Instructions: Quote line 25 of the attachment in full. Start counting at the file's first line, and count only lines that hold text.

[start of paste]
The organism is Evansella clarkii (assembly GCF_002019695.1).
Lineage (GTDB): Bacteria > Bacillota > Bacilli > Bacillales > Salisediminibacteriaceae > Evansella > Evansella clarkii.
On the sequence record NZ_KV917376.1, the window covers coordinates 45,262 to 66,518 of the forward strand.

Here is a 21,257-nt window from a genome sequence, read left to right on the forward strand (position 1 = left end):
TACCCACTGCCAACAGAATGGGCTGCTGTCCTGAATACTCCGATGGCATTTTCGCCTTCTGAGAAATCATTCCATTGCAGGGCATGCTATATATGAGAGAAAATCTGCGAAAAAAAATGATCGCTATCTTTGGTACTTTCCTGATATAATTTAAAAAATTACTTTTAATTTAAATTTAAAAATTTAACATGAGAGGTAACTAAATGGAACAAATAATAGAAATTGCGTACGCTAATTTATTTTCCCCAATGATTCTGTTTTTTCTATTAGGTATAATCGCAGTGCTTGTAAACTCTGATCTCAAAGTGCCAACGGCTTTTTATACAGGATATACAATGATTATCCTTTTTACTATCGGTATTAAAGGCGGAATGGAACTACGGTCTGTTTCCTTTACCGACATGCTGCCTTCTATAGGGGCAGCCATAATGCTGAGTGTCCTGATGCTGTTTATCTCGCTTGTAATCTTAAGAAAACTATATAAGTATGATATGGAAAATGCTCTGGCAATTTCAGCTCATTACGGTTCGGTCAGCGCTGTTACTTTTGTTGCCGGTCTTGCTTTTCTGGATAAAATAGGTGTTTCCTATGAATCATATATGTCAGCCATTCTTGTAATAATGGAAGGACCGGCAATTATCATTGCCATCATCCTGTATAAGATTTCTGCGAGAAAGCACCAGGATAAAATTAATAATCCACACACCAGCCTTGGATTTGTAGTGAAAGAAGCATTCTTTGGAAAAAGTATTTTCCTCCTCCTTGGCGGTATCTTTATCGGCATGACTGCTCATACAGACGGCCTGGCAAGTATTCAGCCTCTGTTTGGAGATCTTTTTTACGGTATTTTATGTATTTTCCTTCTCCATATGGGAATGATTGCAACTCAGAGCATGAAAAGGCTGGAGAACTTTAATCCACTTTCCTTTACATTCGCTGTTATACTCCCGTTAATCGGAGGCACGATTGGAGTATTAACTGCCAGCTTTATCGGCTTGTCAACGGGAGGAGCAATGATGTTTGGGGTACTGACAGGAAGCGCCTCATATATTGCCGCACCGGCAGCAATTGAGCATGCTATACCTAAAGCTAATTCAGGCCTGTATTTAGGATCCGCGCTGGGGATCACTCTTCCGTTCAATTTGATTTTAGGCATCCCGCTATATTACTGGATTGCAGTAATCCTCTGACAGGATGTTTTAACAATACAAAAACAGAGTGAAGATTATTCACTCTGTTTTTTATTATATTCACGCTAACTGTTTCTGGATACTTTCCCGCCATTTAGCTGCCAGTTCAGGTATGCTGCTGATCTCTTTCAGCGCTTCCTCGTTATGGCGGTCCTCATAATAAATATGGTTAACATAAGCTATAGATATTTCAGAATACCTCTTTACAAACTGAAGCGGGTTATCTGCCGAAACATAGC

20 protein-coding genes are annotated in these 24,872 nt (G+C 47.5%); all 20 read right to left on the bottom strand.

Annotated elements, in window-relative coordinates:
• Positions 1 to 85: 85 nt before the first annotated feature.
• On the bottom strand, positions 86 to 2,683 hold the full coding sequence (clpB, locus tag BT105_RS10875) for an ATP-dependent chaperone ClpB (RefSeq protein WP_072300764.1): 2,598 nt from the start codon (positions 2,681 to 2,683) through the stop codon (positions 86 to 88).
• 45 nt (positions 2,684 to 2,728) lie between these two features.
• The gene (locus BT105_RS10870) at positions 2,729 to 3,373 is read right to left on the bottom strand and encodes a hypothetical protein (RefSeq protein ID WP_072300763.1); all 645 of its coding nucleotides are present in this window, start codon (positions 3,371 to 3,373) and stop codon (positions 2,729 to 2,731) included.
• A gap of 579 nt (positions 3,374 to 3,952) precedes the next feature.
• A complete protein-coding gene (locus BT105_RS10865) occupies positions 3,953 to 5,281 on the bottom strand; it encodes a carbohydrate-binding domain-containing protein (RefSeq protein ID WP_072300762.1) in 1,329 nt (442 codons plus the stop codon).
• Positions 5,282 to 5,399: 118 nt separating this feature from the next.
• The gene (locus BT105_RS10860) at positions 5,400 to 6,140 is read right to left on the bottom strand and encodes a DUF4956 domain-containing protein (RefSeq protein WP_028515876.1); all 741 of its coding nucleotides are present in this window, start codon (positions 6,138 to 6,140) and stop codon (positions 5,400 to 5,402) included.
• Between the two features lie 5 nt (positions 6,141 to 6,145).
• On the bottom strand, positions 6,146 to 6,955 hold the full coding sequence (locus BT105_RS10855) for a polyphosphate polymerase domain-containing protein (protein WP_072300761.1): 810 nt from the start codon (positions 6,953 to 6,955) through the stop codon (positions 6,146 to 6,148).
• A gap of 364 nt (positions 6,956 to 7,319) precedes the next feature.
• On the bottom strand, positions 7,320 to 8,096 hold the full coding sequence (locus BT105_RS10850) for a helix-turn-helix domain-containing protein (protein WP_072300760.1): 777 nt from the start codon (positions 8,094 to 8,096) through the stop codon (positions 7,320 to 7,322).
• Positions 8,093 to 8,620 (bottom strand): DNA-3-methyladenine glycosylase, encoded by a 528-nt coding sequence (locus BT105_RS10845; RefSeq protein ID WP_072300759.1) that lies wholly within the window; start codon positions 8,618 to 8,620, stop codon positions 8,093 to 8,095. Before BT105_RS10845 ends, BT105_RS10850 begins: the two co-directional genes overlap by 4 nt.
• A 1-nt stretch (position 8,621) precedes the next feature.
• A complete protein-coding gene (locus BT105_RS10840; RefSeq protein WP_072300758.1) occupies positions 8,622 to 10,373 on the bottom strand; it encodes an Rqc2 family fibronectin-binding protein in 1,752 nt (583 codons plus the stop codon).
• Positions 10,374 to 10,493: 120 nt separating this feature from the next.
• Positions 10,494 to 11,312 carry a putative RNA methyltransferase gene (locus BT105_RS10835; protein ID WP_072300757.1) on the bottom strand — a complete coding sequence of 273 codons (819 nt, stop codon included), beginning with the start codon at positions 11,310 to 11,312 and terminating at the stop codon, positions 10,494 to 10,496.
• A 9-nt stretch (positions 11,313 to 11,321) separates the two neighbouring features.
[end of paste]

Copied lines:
• A 9-nt stretch (positions 11,313 to 11,321) separates the two neighbouring features.